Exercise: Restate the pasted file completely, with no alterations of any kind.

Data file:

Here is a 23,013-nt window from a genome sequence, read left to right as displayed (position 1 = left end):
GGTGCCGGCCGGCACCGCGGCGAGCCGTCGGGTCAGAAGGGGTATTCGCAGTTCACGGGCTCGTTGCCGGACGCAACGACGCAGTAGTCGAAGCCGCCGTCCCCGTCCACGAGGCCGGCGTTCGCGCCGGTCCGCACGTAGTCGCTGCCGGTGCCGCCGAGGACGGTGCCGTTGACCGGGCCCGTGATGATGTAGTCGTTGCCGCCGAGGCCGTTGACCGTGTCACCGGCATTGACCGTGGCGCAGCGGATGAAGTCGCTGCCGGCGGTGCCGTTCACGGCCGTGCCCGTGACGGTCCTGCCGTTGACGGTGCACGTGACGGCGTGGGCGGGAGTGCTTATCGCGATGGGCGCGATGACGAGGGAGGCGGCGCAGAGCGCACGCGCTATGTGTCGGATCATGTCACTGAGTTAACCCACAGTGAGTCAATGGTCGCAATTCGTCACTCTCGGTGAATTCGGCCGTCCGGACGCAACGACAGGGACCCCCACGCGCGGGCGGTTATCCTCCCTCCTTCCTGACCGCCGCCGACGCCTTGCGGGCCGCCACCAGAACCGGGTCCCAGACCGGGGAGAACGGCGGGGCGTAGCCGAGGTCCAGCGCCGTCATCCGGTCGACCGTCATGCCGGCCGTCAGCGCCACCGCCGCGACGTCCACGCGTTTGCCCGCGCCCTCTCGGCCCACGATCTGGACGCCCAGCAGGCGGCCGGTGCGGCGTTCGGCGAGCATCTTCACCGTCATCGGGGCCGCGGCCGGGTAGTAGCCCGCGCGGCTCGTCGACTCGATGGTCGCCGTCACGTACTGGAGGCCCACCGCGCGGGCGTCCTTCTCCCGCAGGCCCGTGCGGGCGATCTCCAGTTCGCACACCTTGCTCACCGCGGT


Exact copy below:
Here is a 23,013-nt window from a genome sequence, read left to right as displayed (position 1 = left end):
GGTGCCGGCCGGCACCGCGGCGAGCCGTCGGGTCAGAAGGGGTATTCGCAGTTCACGGGCTCGTTGCCGGACGCAACGACGCAGTAGTCGAAGCCGCCGTCCCCGTCCACGAGGCCGGCGTTCGCGCCGGTCCGCACGTAGTCGCTGCCGGTGCCGCCGAGGACGGTGCCGTTGACCGGGCCCGTGATGATGTAGTCGTTGCCGCCGAGGCCGTTGACCGTGTCACCGGCATTGACCGTGGCGCAGCGGATGAAGTCGCTGCCGGCGGTGCCGTTCACGGCCGTGCCCGTGACGGTCCTGCCGTTGACGGTGCACGTGACGGCGTGGGCGGGAGTGCTTATCGCGATGGGCGCGATGACGAGGGAGGCGGCGCAGAGCGCACGCGCTATGTGTCGGATCATGTCACTGAGTTAACCCACAGTGAGTCAATGGTCGCAATTCGTCACTCTCGGTGAATTCGGCCGTCCGGACGCAACGACAGGGACCCCCACGCGCGGGCGGTTATCCTCCCTCCTTCCTGACCGCCGCCGACGCCTTGCGGGCCGCCACCAGAACCGGGTCCCAGACCGGGGAGAACGGCGGGGCGTAGCCGAGGTCCAGCGCCGTCATCCGGTCGACCGTCATGCCGGCCGTCAGCGCCACCGCCGCGACGTCCACGCGTTTGCCCGCGCCCTCTCGGCCCACGATCTGGACGCCCAGCAGGCGGCCGGTGCGGCGTTCGGCGAGCATCTTCACCGTCATCGGGGCCGCGGCCGGGTAGTAGCCCGCGCGGCTCGTCGACTCGATGGTCGCCGTCACGTACTGGAGGCCCACCGCGCGGGCGTCCTTCTCCCGCAGGCCCGTGCGGGCGATCTCCAGTTCGCACACCTTGCTCACCGCGGT